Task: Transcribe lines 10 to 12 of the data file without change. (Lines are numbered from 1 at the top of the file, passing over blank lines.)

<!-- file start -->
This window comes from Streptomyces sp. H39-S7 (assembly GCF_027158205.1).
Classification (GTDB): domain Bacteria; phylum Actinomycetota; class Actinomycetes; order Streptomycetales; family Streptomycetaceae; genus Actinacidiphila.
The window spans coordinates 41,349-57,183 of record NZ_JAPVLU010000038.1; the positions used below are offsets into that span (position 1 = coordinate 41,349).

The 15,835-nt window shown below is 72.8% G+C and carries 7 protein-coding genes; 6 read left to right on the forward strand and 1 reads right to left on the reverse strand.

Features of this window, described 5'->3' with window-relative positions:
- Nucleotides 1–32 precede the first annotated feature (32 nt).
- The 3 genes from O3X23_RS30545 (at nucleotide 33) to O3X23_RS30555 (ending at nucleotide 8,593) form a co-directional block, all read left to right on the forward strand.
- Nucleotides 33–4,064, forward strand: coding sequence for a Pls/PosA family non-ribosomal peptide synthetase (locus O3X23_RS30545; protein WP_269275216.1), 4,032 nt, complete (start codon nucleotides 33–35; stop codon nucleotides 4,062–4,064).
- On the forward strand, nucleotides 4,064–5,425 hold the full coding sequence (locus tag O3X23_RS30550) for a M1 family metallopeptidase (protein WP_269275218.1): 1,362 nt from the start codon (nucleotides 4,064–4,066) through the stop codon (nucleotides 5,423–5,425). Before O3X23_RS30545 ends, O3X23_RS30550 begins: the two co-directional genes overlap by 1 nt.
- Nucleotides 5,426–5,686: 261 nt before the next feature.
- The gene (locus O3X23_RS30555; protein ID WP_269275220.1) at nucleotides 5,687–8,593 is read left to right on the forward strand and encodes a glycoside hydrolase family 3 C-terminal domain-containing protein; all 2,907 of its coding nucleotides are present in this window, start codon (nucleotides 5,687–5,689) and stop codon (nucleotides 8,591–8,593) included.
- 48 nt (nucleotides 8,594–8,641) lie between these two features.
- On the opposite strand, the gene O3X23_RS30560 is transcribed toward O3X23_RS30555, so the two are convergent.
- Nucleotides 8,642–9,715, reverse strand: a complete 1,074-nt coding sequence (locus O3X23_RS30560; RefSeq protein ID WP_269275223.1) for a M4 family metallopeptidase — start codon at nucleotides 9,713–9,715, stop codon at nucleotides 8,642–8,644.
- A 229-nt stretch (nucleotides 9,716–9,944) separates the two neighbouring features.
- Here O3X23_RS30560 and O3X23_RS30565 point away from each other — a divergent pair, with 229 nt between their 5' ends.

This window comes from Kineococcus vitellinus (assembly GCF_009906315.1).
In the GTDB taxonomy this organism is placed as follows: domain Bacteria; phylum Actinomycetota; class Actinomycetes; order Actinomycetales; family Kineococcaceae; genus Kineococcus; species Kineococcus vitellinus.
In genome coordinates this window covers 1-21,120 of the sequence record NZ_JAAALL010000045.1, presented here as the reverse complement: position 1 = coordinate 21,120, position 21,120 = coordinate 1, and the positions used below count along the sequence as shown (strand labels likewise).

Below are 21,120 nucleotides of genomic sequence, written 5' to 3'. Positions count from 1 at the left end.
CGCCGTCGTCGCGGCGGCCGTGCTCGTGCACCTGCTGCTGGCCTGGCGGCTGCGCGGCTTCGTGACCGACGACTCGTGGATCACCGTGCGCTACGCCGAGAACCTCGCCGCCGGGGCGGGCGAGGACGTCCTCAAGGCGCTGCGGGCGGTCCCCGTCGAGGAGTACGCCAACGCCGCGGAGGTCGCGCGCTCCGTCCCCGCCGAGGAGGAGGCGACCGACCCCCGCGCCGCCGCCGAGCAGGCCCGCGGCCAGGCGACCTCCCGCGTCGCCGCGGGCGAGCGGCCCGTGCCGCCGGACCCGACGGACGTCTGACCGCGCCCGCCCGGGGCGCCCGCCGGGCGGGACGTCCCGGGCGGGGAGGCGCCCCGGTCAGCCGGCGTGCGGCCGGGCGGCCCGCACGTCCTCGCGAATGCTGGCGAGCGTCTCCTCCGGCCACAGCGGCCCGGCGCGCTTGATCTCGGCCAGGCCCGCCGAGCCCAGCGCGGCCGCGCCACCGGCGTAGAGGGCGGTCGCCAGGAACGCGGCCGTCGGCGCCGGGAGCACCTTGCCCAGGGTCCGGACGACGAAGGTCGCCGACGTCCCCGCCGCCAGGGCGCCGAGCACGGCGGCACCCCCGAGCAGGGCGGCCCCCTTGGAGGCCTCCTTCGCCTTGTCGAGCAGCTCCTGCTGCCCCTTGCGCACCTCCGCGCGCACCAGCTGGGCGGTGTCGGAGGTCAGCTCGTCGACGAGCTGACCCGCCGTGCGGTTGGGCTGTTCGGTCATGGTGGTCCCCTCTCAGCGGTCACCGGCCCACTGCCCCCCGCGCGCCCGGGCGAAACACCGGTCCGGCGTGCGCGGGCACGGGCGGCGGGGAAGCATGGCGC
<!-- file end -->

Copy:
- Nucleotides 5,426–5,686: 261 nt before the next feature.
- The gene (locus O3X23_RS30555; protein ID WP_269275220.1) at nucleotides 5,687–8,593 is read left to right on the forward strand and encodes a glycoside hydrolase family 3 C-terminal domain-containing protein; all 2,907 of its coding nucleotides are present in this window, start codon (nucleotides 5,687–5,689) and stop codon (nucleotides 8,591–8,593) included.
- 48 nt (nucleotides 8,594–8,641) lie between these two features.